8. I think this theory has some merit, at least loosely. Old Magic being soul neutral in particular is an interesting concept. Either boon or curse can manipulate a soul, the boon either directly or by the effect that boon has on you, the curse always alters the spirit web to achieve its effect. I think this works because one cannot be completely sure what boon or curse you get. You can ask for whatever but the Nightwatcher or Cultivation herself in some special cases picks what you get. As for voidbinding and the corruption of the user's soul we cannot yet know for certain as it really hasn't been written out. However it would not be a stretch if it actually worked as the OP speculates.
  9. Generals die too, for nothing is certain in warfare, especially the way Alethi do it. I agree it's less likely if they aren't on the battlefield but any Bondsmith is going to have a huge target on their back if the enemy is even a little bit intelligent. If said spren is willing to share with a much greater spren I suppose it could be done. What I cannot see is a 5 Oath guy or gal dissolving their bond. I think the 5 oath Radiant has completely soul merge with their spren in a way only death could sever. If Kaladin never reaches that 5th Oath she'd be able to weather the storm. If he got to 5 I think that they'd have to share. Then again how would that even look to beings that are literally born from oaths?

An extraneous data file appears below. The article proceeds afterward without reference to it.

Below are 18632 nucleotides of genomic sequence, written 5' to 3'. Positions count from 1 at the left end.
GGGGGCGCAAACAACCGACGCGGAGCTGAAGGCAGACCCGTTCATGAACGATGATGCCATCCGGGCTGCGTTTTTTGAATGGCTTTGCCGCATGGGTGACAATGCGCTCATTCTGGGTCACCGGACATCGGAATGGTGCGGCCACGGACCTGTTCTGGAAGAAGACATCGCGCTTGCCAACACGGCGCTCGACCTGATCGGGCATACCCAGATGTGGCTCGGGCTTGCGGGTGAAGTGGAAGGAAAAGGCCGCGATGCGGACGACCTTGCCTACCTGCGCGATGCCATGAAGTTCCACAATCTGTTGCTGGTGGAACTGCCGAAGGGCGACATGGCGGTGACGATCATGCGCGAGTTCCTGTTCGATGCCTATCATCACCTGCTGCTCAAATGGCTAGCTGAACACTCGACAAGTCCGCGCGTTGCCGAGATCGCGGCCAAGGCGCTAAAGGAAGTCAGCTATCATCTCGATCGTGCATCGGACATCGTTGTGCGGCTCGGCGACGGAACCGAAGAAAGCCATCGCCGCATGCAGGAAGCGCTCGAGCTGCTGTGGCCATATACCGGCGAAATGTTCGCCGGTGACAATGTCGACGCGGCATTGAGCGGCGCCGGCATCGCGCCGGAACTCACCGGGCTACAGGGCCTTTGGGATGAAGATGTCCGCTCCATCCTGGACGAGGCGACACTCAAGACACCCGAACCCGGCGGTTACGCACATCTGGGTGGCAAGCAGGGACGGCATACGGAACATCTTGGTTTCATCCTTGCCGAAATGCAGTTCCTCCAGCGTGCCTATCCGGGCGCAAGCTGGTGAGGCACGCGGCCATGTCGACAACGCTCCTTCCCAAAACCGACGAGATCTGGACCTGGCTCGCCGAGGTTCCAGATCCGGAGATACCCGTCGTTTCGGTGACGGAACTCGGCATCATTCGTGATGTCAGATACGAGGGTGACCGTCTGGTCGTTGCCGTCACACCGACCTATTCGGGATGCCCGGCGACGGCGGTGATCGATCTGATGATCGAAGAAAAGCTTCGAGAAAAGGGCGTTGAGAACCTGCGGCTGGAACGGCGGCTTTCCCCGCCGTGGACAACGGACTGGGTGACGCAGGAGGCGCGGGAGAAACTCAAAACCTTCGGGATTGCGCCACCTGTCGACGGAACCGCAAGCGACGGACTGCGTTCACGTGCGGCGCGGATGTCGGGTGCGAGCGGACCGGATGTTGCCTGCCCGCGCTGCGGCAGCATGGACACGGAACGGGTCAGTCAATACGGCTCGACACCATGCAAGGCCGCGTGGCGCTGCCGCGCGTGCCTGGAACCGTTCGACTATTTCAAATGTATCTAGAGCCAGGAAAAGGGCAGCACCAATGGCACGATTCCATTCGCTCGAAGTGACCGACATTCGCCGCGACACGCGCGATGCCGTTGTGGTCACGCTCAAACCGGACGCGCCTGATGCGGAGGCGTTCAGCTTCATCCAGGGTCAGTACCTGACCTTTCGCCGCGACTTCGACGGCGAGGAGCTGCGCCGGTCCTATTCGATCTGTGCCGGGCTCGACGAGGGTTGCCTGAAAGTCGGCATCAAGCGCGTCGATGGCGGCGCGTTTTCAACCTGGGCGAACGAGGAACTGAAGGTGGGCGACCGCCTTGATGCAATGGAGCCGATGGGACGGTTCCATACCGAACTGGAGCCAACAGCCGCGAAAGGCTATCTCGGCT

10. In peacetime the Radiants could go for years with only one Bondsmith or perhaps none at all but as a Desolation approaches all hands need to be on deck and taking one offline for any length of time could be detrimental to the war effort. The Radiants could weather it I'm assuming, but it wouldn't be good. I suppose that a successor could be found in the Knights organization and that the Godspren are actively scouting out their next mates. The question only occurs to me because of Syl's reaction to the gloryspren. We know that it's not impossible for a spren and a human to disagree without hurting the bond. But is a spren above poaching another's bondmate? How disruptive would it be if Dalinar died and the Stormfather chose Kaladin instead of any squires Dalinar happened to acquire? What if Kaladin or Jasnah or even Lift wanted to take a more active role in the Knights, that they weren't content with just leadership of their own Order? Among the KR there will be ambitious people and the Bondsmiths are at the pinnacle of power. I don't necessarily trust the regulation of the KR to the spren, some just aren't as discerning and as Spark proves, they may have their own agenda.